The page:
Data security has become one of the most important concerns among us, especially for organizations that have valuable information. An important security risk is that information can be modified during its transmission by somebody trying to make us believe something to his convenience. How do we prove that a message came from a specific user? Digital signatures use public-key cryptography to provide message authentication by proving that a message was sent indeed from a specific sender. The sender encrypts the message using his private key to sign it. In this case, the signature has at least the same length as the message. This works but it wastes bandwidth and time. Thus, we need to reduce the length to the message before signing it. This can be done producing a digest through hashing. When the receiver gets the signed message, he verifies the signature by decrypting it using the sender’s public key, thus provingthat the message was encrypted by the sender. Also, digital signatures can provide message integrity by verifying whether a message was modified during its transmission. Digital signature scan also protect the integrity and verify the origin of a digital document, e.g. a certificate, or of programs. Digital signatures provide also non-repudiation, the sender cannot deny having sent the message he signed. In several countries, including the U.S., digital signatures have legal validity.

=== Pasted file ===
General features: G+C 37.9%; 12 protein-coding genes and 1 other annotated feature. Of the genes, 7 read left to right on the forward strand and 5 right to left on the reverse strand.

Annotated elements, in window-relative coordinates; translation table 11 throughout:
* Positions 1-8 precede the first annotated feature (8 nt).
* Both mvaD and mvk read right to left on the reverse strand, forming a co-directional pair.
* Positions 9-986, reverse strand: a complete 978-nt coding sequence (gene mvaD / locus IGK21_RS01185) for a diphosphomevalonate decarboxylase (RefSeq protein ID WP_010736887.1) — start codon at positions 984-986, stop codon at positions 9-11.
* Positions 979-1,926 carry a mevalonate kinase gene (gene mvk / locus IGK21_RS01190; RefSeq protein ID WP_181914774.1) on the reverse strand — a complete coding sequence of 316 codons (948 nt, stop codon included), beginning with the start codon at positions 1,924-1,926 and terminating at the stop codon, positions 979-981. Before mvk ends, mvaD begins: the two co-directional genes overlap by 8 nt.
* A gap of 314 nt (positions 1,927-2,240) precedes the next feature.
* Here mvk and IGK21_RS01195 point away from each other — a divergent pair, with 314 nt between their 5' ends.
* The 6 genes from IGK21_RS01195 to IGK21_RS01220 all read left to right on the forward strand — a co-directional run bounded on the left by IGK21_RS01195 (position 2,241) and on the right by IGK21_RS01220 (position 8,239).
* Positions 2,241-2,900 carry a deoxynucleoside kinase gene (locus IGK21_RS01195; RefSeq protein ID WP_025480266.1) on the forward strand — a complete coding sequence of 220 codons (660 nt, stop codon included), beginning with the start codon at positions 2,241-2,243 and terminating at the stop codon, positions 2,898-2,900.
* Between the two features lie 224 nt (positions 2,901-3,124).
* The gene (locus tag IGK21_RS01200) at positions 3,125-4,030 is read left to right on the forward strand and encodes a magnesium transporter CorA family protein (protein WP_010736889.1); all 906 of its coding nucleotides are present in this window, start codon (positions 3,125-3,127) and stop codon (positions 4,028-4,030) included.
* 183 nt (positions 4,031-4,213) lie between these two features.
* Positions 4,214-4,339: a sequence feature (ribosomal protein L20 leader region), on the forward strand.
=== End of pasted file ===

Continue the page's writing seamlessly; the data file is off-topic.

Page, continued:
An emerging use of web services that exchanges XML messages also can be target of attacks. Some security standards have been developed to apply mechanisms that reduce security risks, one of these is, XML Signature. This standard is a joint effort between the World Wide Web Consortium (W3C) and the Internet Engineering Task Force (ITEF). XML Signature define show to digitally sign an entire XML message, part of an XML message, or an external object. XML Signature also includes hashing, but the pattern name follows the name of the standard. Because XML documents can have the same contents but in different layouts, we need to convert the documents into a canonical form before we apply digital signatures. Note that XML Signature solves the same problem as the Digital Signature with Hashing pattern but in a more specialized context. We present here two patterns: XML Signature and Digital Signature with Hashing patterns. The XML Signature pattern, a specialization of the Digital Signature with Hashing, is used to secure XML messages. We assume the reader is a designer intending to use message authentication in her design or a user intending to sign documents; we also assume both types of users have abasic knowledge of cryptography and UML. We provide a solution with sufficient detail so as it can be used as a guideline for design of signature systems and for users of signed documents.